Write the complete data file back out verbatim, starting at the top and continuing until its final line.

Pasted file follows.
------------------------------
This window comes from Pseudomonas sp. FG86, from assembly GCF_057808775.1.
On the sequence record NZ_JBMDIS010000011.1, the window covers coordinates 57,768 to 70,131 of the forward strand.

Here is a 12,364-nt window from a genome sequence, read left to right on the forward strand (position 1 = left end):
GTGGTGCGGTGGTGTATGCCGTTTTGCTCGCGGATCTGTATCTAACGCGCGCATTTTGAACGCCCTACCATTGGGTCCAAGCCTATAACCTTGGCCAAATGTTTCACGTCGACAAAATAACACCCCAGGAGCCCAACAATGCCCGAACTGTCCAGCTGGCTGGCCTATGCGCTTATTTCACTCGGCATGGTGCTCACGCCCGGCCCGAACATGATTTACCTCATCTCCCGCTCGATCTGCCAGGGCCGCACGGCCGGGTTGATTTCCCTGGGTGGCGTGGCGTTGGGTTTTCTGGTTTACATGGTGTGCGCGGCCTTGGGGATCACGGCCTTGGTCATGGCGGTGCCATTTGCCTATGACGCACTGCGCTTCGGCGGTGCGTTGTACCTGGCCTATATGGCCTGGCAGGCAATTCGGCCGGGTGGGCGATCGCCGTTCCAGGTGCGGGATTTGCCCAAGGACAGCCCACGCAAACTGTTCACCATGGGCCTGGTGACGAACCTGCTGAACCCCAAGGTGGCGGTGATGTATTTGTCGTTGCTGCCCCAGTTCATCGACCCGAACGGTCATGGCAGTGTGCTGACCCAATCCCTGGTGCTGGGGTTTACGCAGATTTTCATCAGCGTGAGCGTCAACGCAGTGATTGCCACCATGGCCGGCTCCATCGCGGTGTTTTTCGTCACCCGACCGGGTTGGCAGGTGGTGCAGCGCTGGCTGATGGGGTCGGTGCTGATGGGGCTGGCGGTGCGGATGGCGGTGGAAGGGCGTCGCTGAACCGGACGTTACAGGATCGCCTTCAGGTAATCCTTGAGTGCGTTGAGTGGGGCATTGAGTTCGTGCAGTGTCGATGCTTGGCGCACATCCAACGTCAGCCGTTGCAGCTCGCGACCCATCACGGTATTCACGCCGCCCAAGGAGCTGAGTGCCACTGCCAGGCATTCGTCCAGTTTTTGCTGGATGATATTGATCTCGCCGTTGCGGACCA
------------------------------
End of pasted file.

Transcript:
This window comes from Pseudomonas sp. FG86, from assembly GCF_057808775.1.
On the sequence record NZ_JBMDIS010000011.1, the window covers coordinates 57,768 to 70,131 of the forward strand.

Here is a 12,364-nt window from a genome sequence, read left to right on the forward strand (position 1 = left end):
GTGGTGCGGTGGTGTATGCCGTTTTGCTCGCGGATCTGTATCTAACGCGCGCATTTTGAACGCCCTACCATTGGGTCCAAGCCTATAACCTTGGCCAAATGTTTCACGTCGACAAAATAACACCCCAGGAGCCCAACAATGCCCGAACTGTCCAGCTGGCTGGCCTATGCGCTTATTTCACTCGGCATGGTGCTCACGCCCGGCCCGAACATGATTTACCTCATCTCCCGCTCGATCTGCCAGGGCCGCACGGCCGGGTTGATTTCCCTGGGTGGCGTGGCGTTGGGTTTTCTGGTTTACATGGTGTGCGCGGCCTTGGGGATCACGGCCTTGGTCATGGCGGTGCCATTTGCCTATGACGCACTGCGCTTCGGCGGTGCGTTGTACCTGGCCTATATGGCCTGGCAGGCAATTCGGCCGGGTGGGCGATCGCCGTTCCAGGTGCGGGATTTGCCCAAGGACAGCCCACGCAAACTGTTCACCATGGGCCTGGTGACGAACCTGCTGAACCCCAAGGTGGCGGTGATGTATTTGTCGTTGCTGCCCCAGTTCATCGACCCGAACGGTCATGGCAGTGTGCTGACCCAATCCCTGGTGCTGGGGTTTACGCAGATTTTCATCAGCGTGAGCGTCAACGCAGTGATTGCCACCATGGCCGGCTCCATCGCGGTGTTTTTCGTCACCCGACCGGGTTGGCAGGTGGTGCAGCGCTGGCTGATGGGGTCGGTGCTGATGGGGCTGGCGGTGCGGATGGCGGTGGAAGGGCGTCGCTGAACCGGACGTTACAGGATCGCCTTCAGGTAATCCTTGAGTGCGTTGAGTGGGGCATTGAGTTCGTGCAGTGTCGATGCTTGGCGCACATCCAACGTCAGCCGTTGCAGCTCGCGACCCATCACGGTATTCACGCCGCCCAAGGAGCTGAGTGCCACTGCCAGGCATTCGTCCAGTTTTTGCTGGATGATATTGATCTCGCCGTTGCGGACCA